But immediately afterwards, following some modest Home button "hacking" (a feat that seems to be no more complex that holding the Home button down for a while) Siri complies politely and quickly with an almost identical request.

And a Naked Security commentator suggests:

Industry reaction has been interesting, with one publication actually using the words "access is limited," as though there were little cause for concern, before confirming that the "limitations" apparently don't prevent you sending email, or posting to the user's social networks.

Oh, and you can call anywhere, just as you can with the "emergency call" hole.

What to do?

There's a workaround: disallow Siri from the lockscreen, by heading to Settings|General|Passcode Lock and turning off Allow access when locked for Siri. (Why, oh why, is that not the default?)

You could go one step further, of course, and follow IBM's lead by turning off Siri altogether.

There are some things that HAL's smooth-sounding stepsister just doesn't need to hear.

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32 Responses to Siri offers the latest backdoor into your iPhone - just ask nicely!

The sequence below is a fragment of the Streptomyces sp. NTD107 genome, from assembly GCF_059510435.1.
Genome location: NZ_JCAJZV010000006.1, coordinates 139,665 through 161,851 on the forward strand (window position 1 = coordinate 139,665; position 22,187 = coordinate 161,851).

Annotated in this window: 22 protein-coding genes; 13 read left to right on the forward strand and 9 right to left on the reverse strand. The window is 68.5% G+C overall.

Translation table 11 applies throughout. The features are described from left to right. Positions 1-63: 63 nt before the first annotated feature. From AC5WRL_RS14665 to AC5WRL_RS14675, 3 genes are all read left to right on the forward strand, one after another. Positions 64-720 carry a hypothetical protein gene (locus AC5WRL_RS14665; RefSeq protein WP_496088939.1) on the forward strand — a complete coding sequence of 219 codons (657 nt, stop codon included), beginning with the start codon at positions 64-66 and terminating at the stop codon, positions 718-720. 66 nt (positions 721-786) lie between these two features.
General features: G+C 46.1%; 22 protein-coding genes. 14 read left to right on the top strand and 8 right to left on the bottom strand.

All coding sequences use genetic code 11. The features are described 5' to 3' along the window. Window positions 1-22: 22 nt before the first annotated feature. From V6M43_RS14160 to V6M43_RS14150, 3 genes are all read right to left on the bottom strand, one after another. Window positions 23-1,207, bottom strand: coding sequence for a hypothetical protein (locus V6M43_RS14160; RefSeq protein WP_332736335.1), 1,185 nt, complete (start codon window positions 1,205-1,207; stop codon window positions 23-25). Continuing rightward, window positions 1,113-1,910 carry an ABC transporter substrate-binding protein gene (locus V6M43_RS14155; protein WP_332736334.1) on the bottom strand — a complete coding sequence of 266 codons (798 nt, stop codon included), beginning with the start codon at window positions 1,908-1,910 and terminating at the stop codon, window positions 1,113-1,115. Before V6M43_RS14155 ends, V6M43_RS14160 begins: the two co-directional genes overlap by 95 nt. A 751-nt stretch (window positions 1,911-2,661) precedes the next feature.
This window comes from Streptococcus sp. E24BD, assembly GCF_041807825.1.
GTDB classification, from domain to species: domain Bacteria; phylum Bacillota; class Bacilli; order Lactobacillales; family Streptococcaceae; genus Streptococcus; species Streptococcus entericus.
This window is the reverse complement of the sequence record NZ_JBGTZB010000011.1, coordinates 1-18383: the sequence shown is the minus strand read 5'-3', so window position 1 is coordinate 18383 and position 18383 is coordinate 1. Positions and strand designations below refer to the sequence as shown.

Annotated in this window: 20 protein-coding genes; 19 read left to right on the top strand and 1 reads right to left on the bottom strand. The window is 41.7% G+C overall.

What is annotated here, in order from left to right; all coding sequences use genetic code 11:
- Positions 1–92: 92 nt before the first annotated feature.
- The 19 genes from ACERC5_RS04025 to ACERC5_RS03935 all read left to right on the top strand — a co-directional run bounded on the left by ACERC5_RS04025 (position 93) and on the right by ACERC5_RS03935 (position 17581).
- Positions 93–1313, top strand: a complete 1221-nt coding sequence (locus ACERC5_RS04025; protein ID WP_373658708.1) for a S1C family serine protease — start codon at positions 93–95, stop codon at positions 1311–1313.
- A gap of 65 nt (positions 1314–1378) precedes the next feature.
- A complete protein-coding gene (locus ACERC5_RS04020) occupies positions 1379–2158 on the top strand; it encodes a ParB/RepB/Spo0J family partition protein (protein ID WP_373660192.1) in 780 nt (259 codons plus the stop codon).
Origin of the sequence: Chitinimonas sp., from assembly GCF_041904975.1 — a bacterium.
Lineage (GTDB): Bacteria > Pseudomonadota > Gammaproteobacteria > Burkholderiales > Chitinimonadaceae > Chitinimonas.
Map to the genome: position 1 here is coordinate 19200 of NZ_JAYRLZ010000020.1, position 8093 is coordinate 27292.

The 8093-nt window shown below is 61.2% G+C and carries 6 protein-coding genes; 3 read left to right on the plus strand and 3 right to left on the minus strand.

1. Dan · 393 days ago

    What about the "Erase Data" option (erase all data on this iPhone after 10 failed passcode attempts)? Should that be (green) turned on?

    • Richard · 393 days ago

      Thereby opening up one heck of a Denial of Service attack against the legitimate owner...

      • Jean-Marc · 393 days ago

        But if Apple is to be believed, once erased your iDevice can't be reconfigured to someone else's Apple ID, because iOS 7 locks would-be-thieves out of your device until they know your password. So as long as iCloud backup is turned on, then just restore. A workaround sure, and annoying as your little snot nosed sibling but at least your phone is your again....

        Until hackers find out how to deactivate that little security feature (jailbreak anyone?)

  2. Just in the interests of fair and balanced reporting:

    You say.....
    "Firstly, we covered Siri because Apple avoided the limitations of the voice-processing power of your handset by uploading your mumblings to its own servers, doing the processing in some stadium-sized data centre somewhere.

    The company also retained both your audio data and transcripts of what you said "for a period of time" so that Apple could "generally improve" its products and services."

    Google do exactly the same thing with the Android voice engine. Your voice is uploaded, processed and retained briefly.